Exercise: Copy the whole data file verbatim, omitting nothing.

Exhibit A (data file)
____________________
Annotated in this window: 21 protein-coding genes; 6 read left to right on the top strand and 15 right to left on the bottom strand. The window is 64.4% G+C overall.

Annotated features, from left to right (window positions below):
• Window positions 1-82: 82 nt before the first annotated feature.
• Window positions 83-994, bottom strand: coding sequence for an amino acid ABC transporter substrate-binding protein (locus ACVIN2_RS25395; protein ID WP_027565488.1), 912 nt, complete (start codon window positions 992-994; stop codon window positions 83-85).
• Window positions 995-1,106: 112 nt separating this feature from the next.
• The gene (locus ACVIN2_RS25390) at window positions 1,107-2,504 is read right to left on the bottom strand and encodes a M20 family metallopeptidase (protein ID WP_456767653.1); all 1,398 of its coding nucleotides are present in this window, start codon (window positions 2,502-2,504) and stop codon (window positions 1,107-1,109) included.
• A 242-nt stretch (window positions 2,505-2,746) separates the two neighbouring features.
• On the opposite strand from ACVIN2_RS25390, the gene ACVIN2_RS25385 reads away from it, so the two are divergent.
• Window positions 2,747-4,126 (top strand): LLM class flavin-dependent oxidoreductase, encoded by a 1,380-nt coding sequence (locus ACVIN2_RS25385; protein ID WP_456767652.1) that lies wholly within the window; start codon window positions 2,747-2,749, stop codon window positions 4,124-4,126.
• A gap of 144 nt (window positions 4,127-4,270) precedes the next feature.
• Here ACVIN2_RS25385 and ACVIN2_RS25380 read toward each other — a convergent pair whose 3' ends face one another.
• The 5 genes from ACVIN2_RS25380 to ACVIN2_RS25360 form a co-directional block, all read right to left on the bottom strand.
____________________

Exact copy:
Annotated in this window: 21 protein-coding genes; 6 read left to right on the top strand and 15 right to left on the bottom strand. The window is 64.4% G+C overall.

Annotated features, from left to right (window positions below):
• Window positions 1-82: 82 nt before the first annotated feature.
• Window positions 83-994, bottom strand: coding sequence for an amino acid ABC transporter substrate-binding protein (locus ACVIN2_RS25395; protein ID WP_027565488.1), 912 nt, complete (start codon window positions 992-994; stop codon window positions 83-85).
• Window positions 995-1,106: 112 nt separating this feature from the next.
• The gene (locus ACVIN2_RS25390) at window positions 1,107-2,504 is read right to left on the bottom strand and encodes a M20 family metallopeptidase (protein ID WP_456767653.1); all 1,398 of its coding nucleotides are present in this window, start codon (window positions 2,502-2,504) and stop codon (window positions 1,107-1,109) included.
• A 242-nt stretch (window positions 2,505-2,746) separates the two neighbouring features.
• On the opposite strand from ACVIN2_RS25390, the gene ACVIN2_RS25385 reads away from it, so the two are divergent.
• Window positions 2,747-4,126 (top strand): LLM class flavin-dependent oxidoreductase, encoded by a 1,380-nt coding sequence (locus ACVIN2_RS25385; protein ID WP_456767652.1) that lies wholly within the window; start codon window positions 2,747-2,749, stop codon window positions 4,124-4,126.
• A gap of 144 nt (window positions 4,127-4,270) precedes the next feature.
• Here ACVIN2_RS25385 and ACVIN2_RS25380 read toward each other — a convergent pair whose 3' ends face one another.
• The 5 genes from ACVIN2_RS25380 to ACVIN2_RS25360 form a co-directional block, all read right to left on the bottom strand.